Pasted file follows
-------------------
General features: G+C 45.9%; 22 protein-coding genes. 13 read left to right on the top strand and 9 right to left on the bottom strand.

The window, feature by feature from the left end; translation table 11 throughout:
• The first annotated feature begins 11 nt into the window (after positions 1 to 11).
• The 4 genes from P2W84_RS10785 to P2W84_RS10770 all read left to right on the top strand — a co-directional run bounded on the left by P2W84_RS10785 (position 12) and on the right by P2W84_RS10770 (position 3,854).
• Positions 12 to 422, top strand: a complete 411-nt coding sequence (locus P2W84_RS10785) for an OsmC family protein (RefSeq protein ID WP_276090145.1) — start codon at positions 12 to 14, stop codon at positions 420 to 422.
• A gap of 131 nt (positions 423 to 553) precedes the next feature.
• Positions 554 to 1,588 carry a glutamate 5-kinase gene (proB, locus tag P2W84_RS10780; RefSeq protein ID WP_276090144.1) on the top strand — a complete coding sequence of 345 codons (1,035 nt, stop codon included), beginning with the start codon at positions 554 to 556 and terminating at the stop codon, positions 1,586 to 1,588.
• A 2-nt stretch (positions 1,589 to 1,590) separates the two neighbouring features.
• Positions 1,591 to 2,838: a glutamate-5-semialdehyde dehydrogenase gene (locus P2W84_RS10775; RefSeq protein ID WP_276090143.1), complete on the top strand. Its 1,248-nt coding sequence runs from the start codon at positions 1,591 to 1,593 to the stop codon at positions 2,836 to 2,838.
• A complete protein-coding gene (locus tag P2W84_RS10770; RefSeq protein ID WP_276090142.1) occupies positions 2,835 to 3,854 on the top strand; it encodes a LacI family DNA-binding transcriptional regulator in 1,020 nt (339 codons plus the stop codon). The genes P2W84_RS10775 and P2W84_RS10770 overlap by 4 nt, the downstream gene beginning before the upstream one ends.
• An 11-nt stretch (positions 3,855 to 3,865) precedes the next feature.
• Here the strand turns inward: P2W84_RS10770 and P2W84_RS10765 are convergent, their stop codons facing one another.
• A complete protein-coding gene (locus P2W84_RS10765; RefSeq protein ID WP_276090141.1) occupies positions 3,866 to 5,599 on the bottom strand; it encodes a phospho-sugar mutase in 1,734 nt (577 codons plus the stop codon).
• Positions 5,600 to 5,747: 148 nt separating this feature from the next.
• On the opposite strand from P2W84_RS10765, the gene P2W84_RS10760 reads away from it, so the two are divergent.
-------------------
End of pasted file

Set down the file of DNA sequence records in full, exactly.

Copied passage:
General features: G+C 45.9%; 22 protein-coding genes. 13 read left to right on the top strand and 9 right to left on the bottom strand.

The window, feature by feature from the left end; translation table 11 throughout:
• The first annotated feature begins 11 nt into the window (after positions 1 to 11).
• The 4 genes from P2W84_RS10785 to P2W84_RS10770 all read left to right on the top strand — a co-directional run bounded on the left by P2W84_RS10785 (position 12) and on the right by P2W84_RS10770 (position 3,854).
• Positions 12 to 422, top strand: a complete 411-nt coding sequence (locus P2W84_RS10785) for an OsmC family protein (RefSeq protein ID WP_276090145.1) — start codon at positions 12 to 14, stop codon at positions 420 to 422.
• A gap of 131 nt (positions 423 to 553) precedes the next feature.
• Positions 554 to 1,588 carry a glutamate 5-kinase gene (proB, locus tag P2W84_RS10780; RefSeq protein ID WP_276090144.1) on the top strand — a complete coding sequence of 345 codons (1,035 nt, stop codon included), beginning with the start codon at positions 554 to 556 and terminating at the stop codon, positions 1,586 to 1,588.
• A 2-nt stretch (positions 1,589 to 1,590) separates the two neighbouring features.
• Positions 1,591 to 2,838: a glutamate-5-semialdehyde dehydrogenase gene (locus P2W84_RS10775; RefSeq protein ID WP_276090143.1), complete on the top strand. Its 1,248-nt coding sequence runs from the start codon at positions 1,591 to 1,593 to the stop codon at positions 2,836 to 2,838.
• A complete protein-coding gene (locus tag P2W84_RS10770; RefSeq protein ID WP_276090142.1) occupies positions 2,835 to 3,854 on the top strand; it encodes a LacI family DNA-binding transcriptional regulator in 1,020 nt (339 codons plus the stop codon). The genes P2W84_RS10775 and P2W84_RS10770 overlap by 4 nt, the downstream gene beginning before the upstream one ends.
• An 11-nt stretch (positions 3,855 to 3,865) precedes the next feature.
• Here the strand turns inward: P2W84_RS10770 and P2W84_RS10765 are convergent, their stop codons facing one another.
• A complete protein-coding gene (locus P2W84_RS10765; RefSeq protein ID WP_276090141.1) occupies positions 3,866 to 5,599 on the bottom strand; it encodes a phospho-sugar mutase in 1,734 nt (577 codons plus the stop codon).
• Positions 5,600 to 5,747: 148 nt separating this feature from the next.
• On the opposite strand from P2W84_RS10765, the gene P2W84_RS10760 reads away from it, so the two are divergent.